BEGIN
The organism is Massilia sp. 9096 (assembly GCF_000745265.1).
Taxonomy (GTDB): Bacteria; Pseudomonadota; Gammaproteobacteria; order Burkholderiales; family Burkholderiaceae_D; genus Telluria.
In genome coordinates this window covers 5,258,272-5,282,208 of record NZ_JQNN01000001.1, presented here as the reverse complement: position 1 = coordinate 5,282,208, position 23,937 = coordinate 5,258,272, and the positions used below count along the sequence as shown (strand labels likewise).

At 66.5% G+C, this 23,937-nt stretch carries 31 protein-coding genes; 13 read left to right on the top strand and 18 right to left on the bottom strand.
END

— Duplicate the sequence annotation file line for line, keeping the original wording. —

The organism is Massilia sp. 9096 (assembly GCF_000745265.1).
Taxonomy (GTDB): Bacteria; Pseudomonadota; Gammaproteobacteria; order Burkholderiales; family Burkholderiaceae_D; genus Telluria.
In genome coordinates this window covers 5,258,272-5,282,208 of record NZ_JQNN01000001.1, presented here as the reverse complement: position 1 = coordinate 5,282,208, position 23,937 = coordinate 5,258,272, and the positions used below count along the sequence as shown (strand labels likewise).

At 66.5% G+C, this 23,937-nt stretch carries 31 protein-coding genes; 13 read left to right on the top strand and 18 right to left on the bottom strand.